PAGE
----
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Chapter. This pleasant duty rightfully devolved on the Secretary, but as she has been honored and dignified by being made a great-aunt at an early age by the birth of the little maid-it was decided she might be too partially biased in the matterand she herself blushingly and modestly waived her honors. The business being completed, the program for the evening claimed the attention of the members. Mrs. Ellen M. Gill, who had visited Derry, New Hampshire, during the summer, related a few facts concerning the Chapter of that place—the Molly Reid-and Stark's monument.
Mrs. Sarah E. Fuller gave the concluding paper on Washington, an able and discriminating one, to which she had given much time and wide reading. Mrs. Fannie S. Leary read a copy of Washington's autograph letter to John Brooks, in possession of the public library of the city, one of the most valued treasures. Brooks at the time of the writing of the letter was a trusty young officer in the newly gathered army, and Washington appointed him with others to attend to certain important matters of discipline. The Historian read "Springfield Ferry," describing an incident in Washington's journey through the State, and Miss Helen T. Wild read extracts from a sermon preached by Dr. David Osgood, of Medford, soon after the death of the first President. The town voted to have this sermon printed and copies were given to every family. From one of these, now in possession of the Historical Society, Miss Wild read. At the close of the program, a framed copy of the order of exercises printed and framed by the town, containing the requests to the citizens, made by the committee having in charge the arrangements for publicly expressing in a suitable manner their sorrow at the death of Washington, was exhibited. Patriotic music was furnished by a graphophone.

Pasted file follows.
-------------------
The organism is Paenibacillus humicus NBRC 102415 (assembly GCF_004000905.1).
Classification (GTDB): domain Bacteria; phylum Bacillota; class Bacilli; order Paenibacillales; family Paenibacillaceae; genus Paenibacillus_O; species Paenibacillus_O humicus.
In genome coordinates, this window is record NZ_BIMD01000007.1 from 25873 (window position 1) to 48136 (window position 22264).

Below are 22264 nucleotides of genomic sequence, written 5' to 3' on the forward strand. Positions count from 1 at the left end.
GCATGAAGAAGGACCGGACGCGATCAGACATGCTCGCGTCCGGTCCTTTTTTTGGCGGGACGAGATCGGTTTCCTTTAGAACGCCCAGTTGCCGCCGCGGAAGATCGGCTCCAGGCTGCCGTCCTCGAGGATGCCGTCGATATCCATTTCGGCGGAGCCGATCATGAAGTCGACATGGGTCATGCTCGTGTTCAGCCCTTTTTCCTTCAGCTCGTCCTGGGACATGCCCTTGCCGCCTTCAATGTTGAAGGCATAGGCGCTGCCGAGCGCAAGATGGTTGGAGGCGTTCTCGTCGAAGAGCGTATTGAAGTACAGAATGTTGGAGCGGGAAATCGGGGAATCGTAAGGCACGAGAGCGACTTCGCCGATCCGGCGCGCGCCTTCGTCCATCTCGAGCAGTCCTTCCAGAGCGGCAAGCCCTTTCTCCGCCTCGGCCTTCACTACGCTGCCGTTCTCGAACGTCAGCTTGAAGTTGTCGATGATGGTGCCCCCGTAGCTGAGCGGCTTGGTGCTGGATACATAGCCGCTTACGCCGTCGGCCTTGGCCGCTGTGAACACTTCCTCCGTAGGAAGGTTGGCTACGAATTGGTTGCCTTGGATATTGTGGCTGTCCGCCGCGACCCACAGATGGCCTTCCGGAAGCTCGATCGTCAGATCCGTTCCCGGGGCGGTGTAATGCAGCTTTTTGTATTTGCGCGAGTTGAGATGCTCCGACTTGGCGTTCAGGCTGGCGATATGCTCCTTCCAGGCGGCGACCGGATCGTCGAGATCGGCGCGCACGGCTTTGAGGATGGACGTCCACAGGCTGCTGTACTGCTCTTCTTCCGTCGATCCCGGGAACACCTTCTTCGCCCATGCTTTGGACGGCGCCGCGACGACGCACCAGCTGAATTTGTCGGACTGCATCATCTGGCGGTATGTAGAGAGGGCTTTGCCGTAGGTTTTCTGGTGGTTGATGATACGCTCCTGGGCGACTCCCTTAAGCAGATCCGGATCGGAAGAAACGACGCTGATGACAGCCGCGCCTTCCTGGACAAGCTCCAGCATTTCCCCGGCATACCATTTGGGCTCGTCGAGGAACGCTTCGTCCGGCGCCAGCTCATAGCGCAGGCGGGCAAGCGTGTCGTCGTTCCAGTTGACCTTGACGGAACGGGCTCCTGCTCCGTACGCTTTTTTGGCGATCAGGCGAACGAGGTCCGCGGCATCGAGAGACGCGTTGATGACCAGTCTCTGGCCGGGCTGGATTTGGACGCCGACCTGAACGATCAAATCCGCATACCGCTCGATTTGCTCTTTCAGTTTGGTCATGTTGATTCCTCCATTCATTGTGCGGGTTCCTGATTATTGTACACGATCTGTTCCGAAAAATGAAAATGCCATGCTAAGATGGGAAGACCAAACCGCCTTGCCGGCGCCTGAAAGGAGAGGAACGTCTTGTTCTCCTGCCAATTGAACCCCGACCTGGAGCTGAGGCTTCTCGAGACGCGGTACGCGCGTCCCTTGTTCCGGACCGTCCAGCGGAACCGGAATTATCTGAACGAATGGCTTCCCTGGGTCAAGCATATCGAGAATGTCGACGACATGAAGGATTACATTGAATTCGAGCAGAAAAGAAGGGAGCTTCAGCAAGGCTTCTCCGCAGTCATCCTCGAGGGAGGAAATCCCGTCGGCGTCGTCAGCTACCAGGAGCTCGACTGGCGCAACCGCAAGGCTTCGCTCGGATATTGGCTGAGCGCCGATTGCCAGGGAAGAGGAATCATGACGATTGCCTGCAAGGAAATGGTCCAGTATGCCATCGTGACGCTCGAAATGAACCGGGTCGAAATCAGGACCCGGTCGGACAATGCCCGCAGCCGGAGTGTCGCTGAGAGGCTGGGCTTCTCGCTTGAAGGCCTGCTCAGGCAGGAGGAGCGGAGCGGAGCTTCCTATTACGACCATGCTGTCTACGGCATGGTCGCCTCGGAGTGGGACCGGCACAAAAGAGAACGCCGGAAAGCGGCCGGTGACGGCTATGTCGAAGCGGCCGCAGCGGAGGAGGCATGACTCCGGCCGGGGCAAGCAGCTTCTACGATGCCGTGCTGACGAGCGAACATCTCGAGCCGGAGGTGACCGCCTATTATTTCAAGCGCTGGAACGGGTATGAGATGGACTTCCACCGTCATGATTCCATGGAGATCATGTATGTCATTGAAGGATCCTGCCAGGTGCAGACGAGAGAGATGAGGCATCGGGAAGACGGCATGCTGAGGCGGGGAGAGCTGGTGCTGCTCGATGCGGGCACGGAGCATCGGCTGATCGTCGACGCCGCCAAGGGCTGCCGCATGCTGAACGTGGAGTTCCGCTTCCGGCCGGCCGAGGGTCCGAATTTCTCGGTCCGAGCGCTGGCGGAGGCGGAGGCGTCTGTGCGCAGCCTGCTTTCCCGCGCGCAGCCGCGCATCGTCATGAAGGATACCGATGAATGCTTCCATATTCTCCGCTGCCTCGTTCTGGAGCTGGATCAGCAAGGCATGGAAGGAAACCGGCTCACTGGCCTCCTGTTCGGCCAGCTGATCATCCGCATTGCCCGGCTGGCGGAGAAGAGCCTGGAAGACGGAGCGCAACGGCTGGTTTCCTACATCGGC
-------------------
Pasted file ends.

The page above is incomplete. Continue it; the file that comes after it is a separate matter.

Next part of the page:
The November meeting was held at the usual place, the rooms of the Medford Historical Society. Miss Eliza M. Gill reported the State Convention held at Fall River, October 20. The Chapter sent two other members to this convention, Mrs. Goodale and Mrs. Chaney.
Misses Wait, Dinsmore and Harlow were appointed to present at the next meeting a list of names of candidates for the
executive offices to be filled at the annual meeting. The Regent reported the work done by the Chapter for Company E, Fifth Massachusetts United States Volunteers, and then the evening's program
taken up. Sketch of Charles Carroll of Carrollton, by Mrs. Lydia Kakas; extracts from Washington's Farewell Address, Mrs. Annie M. Page; paper on Caesar Rodney, Mrs. Emma W. Goodman; reading of E. S. Brook's poem, “Rodney's Ride,” Mrs. Kate D. Shultis; extracts from Washington's Will, and description of the medal presented to Washington by citizens of Boston, now in possession of the Public Library of that city, Mrs. Elizabeth Chaney; reading of Rev. Theron Brown's version of “Caesar Rodney's Ride,” Miss Helen T. Wild.
The annual business meeting was held the first Monday in December. It was voted to hold all regular meetings during the year in the evening. An appropriation was made for public celebration of Washington's Birthday, and plans arranged for the same. The following officers were elected for the ensuing year: Mrs. Mary B. Loomis, Regent; Miss Ella L. Burbank, Vice-Regent; Miss Helen T. Wild, Secretary; Miss Sarah L. Clark, Treasurer; Miss Eliza M. Gill, Historian; Mrs. Emma W. Goodwin, Registrar; Mrs. Sarah E. Fuller, Chaplain; Mrs. Hannah E. E. Ayers, Mrs. C. Edith Kidder, Mrs. A. H. Evans, Executive Board.-ELIZA M. GILL, Historian.
MARY CLAP Wooster CHAPTER.—The annual meeting of the Mary Clap Wooster Chapter was held at Colonial Hall, on Tuesday, October 19th, at 3 p. m.
The reports for the year were presented by the officers, and the following officers were elected for the ensuing year: Regent, Mrs. Henry Champion; Vice-Regent, Mrs. Luzon B. Morris; Registrar, Mrs. George F. Newcomb; Corresponding Secretary, Mrs. H. P. Hoadley; Recording Secretary, Mrs. E. S. Miller; Treasurer, Miss Marie E. Ives; Historian, Mrs. T. W. T. Curtis; Assistant Historian, Miss Mary Sloan; Librarian, Mrs. A. S. Holt; Board of Management, Mrs. M. F. Tyler, Mrs. C. B. Peets, Mrs. Clarence Dening, Mrs. S. A. Galpin, Mrs. E. F. Thompson.
During the past year there have been seven meetings of the Chapter, with an average attendance of sixty-seven.
The annual meeting was held October 13, 1896, at Colonial Hall, at which time the various reports for the year were read, and the officers elected for the coming year.
Mrs. Henry Champion was chosen Regent in place of Mrs. Morris F. Tyler, who declined to serve another year.
As an expression of the good feeling existing and of regret at losing so efficient a Regent, Mrs. Tyler was presented in a quiet way before the meeting with the badge and membership of the "Mary Washington Memorial Association."
Mrs. Tyler read a report of the Chapter since its organization, and at the close returned heartfelt thanks to the members of the Chapter for the honor conferred upon her.